There is a crisis in America. According to the U.S. Census Bureau, 24 million children in America—one out of three—live without their biological dad in the home.
Consequently, there is a “father factor” in nearly all of the societal issues facing America today. We must realize there is a father absence crisis in america and begin to raise more involved, responsible, and committed fathers. You can find more statistics here and by using Father Facts 7.
Research shows when a child grows up in a father-absent home, he or she is...
- Children in father-absent homes are almost four times more likely to be poor. (U.S. Census Bureau)
- Children of single mothers show higher levels of aggressive behavior than children born to married mothers. (Journal of Marriage and Family)
- Infant mortality rates are nearly two times higher for infants of unmarried mothers than for married mothers. (National Center for Health Statistics)
- One in five prison inmates had a father in prison. (Department of Justice, Office of Justice Programs)
- Study of juvenile offenders indicated that family structure significantly predicts delinquency. (Journal of Youth and Adolescence)
- Teens without fathers are twice as likely to be involved in early sexual activity and seven times more likely to get pregnant as an adolescent. (Child Development Journal)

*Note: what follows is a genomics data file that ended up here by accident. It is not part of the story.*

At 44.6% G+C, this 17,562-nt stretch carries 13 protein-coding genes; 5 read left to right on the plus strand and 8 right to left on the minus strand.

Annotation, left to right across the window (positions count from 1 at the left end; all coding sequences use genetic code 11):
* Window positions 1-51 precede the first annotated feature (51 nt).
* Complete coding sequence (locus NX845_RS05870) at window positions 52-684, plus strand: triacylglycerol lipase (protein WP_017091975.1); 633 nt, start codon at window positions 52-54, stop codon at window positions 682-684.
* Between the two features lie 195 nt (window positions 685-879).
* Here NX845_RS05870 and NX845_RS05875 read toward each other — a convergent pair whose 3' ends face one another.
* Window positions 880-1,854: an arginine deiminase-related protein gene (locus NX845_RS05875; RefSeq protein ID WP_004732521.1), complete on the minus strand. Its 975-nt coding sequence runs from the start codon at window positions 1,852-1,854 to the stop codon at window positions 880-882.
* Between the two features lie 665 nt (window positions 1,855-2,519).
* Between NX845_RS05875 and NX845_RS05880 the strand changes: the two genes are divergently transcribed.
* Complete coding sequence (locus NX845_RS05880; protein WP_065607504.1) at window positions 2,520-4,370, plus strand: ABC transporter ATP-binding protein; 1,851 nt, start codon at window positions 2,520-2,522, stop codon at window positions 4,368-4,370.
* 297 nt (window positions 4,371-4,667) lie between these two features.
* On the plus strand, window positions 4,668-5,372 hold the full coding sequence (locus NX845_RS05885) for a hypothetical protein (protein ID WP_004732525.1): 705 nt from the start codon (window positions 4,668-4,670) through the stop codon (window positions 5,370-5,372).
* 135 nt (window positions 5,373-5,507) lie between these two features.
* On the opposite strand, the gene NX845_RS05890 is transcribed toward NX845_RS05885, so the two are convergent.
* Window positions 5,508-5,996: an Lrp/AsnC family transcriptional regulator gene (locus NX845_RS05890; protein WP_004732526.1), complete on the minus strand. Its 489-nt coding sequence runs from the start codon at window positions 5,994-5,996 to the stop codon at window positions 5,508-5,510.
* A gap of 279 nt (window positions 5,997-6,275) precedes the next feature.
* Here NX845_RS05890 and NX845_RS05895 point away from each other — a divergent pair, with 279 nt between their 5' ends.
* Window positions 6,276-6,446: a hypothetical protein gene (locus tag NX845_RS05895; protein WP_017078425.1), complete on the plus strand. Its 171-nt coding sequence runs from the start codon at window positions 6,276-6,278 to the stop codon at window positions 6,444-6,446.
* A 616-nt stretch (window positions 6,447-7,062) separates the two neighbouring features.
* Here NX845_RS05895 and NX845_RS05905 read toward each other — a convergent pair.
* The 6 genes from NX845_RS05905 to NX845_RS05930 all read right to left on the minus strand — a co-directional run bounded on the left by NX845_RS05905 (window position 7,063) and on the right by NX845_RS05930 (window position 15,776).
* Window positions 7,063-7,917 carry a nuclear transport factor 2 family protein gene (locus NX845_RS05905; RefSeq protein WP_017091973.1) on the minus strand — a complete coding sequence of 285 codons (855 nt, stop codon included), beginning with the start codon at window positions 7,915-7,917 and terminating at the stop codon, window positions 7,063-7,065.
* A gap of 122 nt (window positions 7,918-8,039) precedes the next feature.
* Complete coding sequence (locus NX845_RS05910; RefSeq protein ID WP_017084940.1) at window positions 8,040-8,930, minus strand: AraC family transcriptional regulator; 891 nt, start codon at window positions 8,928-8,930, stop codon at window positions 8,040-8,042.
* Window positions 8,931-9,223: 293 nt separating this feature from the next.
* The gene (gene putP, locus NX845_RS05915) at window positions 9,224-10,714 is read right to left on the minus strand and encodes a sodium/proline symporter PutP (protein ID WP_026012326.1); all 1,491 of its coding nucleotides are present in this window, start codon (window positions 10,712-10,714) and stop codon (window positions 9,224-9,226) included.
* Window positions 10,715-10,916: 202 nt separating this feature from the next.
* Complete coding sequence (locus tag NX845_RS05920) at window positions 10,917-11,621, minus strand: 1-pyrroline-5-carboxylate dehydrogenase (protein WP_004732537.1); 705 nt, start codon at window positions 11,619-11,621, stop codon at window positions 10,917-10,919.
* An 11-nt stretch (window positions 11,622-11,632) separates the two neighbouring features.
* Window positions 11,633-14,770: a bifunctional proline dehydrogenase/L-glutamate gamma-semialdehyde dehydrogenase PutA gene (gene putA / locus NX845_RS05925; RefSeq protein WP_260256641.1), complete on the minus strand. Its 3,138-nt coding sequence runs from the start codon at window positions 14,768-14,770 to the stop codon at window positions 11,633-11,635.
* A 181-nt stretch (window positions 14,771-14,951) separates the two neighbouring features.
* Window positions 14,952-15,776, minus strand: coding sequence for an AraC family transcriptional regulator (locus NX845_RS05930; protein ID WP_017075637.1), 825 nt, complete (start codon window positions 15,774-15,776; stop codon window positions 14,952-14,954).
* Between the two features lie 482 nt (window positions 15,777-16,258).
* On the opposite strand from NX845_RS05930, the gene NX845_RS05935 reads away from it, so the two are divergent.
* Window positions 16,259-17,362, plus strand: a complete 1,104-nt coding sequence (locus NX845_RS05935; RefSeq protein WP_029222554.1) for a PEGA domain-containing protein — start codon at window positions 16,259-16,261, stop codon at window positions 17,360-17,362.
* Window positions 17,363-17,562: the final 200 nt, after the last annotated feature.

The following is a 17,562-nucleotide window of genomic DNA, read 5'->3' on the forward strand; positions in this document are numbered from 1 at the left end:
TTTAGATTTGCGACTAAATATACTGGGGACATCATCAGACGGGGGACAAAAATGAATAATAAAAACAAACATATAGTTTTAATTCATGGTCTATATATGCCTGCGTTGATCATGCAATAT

- Compared to children living with married biological parents, those whose single parent had a live-in partner had more than 8 times the rate of maltreatment overall, over 10 times the rate of abuse and more than 6 times the rate of neglect. (Child's Bureau)
- Youth are more at risk of first substance use without a highly involved father. (Social Science Research)
- Adolescents whose fathers were drug abusers revealed that paternal smoking and drug use lead to strained father-child relationships. This weakened relationship led to greater adolescent maladjustment with family and friends and a higher risk for adolescent drug use and smoking. Fathers who smoke cigarettes were less likely to enforce antismoking rules for their children and had weaker bonds in terms of adolescent admiration and emulation. (Pediatrics)
- Obese children are more likely to live in father-absent homes than are non-obese children. (National Longitudinal Survey of Youth)
- Students living in father-absent homes are twice as likely to repeat a grade in school. (U.S. Department of Education)
- Father involvement in schools is associated with the higher likelihood of their children getting mostly A's. (U.S. Department of Education)
- In the typical elementary school classroom of 20 students, 7 of them—over 33 percent—are growing up without their biological father in the home. (U.S. Census Bureau)
Click the infographic to enlarge.